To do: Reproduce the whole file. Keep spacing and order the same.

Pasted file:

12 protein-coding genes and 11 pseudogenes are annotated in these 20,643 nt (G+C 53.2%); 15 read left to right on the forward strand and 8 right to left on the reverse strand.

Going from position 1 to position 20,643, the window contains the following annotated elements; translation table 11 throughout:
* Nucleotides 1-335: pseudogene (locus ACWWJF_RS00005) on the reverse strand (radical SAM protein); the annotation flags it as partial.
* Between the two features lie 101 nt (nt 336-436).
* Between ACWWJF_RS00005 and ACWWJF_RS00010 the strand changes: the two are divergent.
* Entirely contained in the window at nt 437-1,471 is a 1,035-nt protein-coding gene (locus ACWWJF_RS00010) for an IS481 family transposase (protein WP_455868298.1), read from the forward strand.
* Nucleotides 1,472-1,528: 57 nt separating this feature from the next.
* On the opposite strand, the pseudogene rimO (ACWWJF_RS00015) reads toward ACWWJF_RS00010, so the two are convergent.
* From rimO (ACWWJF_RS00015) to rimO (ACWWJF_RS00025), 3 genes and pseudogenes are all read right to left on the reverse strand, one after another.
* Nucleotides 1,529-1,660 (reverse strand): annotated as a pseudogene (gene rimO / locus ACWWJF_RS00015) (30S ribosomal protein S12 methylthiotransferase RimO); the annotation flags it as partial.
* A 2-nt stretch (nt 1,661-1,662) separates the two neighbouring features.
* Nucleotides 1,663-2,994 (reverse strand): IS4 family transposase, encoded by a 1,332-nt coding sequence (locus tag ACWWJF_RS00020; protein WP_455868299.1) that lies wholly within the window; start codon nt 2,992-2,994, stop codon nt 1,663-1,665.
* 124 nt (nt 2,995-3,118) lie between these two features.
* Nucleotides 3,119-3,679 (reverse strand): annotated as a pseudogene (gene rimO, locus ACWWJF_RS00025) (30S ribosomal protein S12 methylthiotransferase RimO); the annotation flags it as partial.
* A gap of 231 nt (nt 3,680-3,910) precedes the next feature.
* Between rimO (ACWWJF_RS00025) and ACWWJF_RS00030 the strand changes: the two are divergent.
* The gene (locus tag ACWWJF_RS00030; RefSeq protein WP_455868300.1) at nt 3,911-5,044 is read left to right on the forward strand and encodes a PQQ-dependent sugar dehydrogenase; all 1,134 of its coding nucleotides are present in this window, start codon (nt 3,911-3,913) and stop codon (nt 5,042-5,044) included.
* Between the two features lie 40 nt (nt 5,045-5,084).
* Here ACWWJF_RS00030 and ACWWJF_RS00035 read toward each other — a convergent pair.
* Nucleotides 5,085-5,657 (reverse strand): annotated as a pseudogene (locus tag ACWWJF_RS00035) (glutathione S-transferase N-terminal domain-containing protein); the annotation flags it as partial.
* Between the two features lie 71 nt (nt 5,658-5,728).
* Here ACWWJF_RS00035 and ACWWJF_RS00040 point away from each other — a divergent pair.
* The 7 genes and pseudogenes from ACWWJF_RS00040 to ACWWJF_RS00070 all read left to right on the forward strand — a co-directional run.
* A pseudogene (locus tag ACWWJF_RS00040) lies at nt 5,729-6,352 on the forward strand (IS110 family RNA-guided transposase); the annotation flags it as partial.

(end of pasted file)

12 protein-coding genes and 11 pseudogenes are annotated in these 20,643 nt (G+C 53.2%); 15 read left to right on the forward strand and 8 right to left on the reverse strand.

Going from position 1 to position 20,643, the window contains the following annotated elements; translation table 11 throughout:
* Nucleotides 1-335: pseudogene (locus ACWWJF_RS00005) on the reverse strand (radical SAM protein); the annotation flags it as partial.
* Between the two features lie 101 nt (nt 336-436).
* Between ACWWJF_RS00005 and ACWWJF_RS00010 the strand changes: the two are divergent.
* Entirely contained in the window at nt 437-1,471 is a 1,035-nt protein-coding gene (locus ACWWJF_RS00010) for an IS481 family transposase (protein WP_455868298.1), read from the forward strand.
* Nucleotides 1,472-1,528: 57 nt separating this feature from the next.
* On the opposite strand, the pseudogene rimO (ACWWJF_RS00015) reads toward ACWWJF_RS00010, so the two are convergent.
* From rimO (ACWWJF_RS00015) to rimO (ACWWJF_RS00025), 3 genes and pseudogenes are all read right to left on the reverse strand, one after another.
* Nucleotides 1,529-1,660 (reverse strand): annotated as a pseudogene (gene rimO / locus ACWWJF_RS00015) (30S ribosomal protein S12 methylthiotransferase RimO); the annotation flags it as partial.
* A 2-nt stretch (nt 1,661-1,662) separates the two neighbouring features.
* Nucleotides 1,663-2,994 (reverse strand): IS4 family transposase, encoded by a 1,332-nt coding sequence (locus tag ACWWJF_RS00020; protein WP_455868299.1) that lies wholly within the window; start codon nt 2,992-2,994, stop codon nt 1,663-1,665.
* 124 nt (nt 2,995-3,118) lie between these two features.
* Nucleotides 3,119-3,679 (reverse strand): annotated as a pseudogene (gene rimO, locus ACWWJF_RS00025) (30S ribosomal protein S12 methylthiotransferase RimO); the annotation flags it as partial.
* A gap of 231 nt (nt 3,680-3,910) precedes the next feature.
* Between rimO (ACWWJF_RS00025) and ACWWJF_RS00030 the strand changes: the two are divergent.
* The gene (locus tag ACWWJF_RS00030; RefSeq protein WP_455868300.1) at nt 3,911-5,044 is read left to right on the forward strand and encodes a PQQ-dependent sugar dehydrogenase; all 1,134 of its coding nucleotides are present in this window, start codon (nt 3,911-3,913) and stop codon (nt 5,042-5,044) included.
* Between the two features lie 40 nt (nt 5,045-5,084).
* Here ACWWJF_RS00030 and ACWWJF_RS00035 read toward each other — a convergent pair.
* Nucleotides 5,085-5,657 (reverse strand): annotated as a pseudogene (locus tag ACWWJF_RS00035) (glutathione S-transferase N-terminal domain-containing protein); the annotation flags it as partial.
* Between the two features lie 71 nt (nt 5,658-5,728).
* Here ACWWJF_RS00035 and ACWWJF_RS00040 point away from each other — a divergent pair.
* The 7 genes and pseudogenes from ACWWJF_RS00040 to ACWWJF_RS00070 all read left to right on the forward strand — a co-directional run.
* A pseudogene (locus tag ACWWJF_RS00040) lies at nt 5,729-6,352 on the forward strand (IS110 family RNA-guided transposase); the annotation flags it as partial.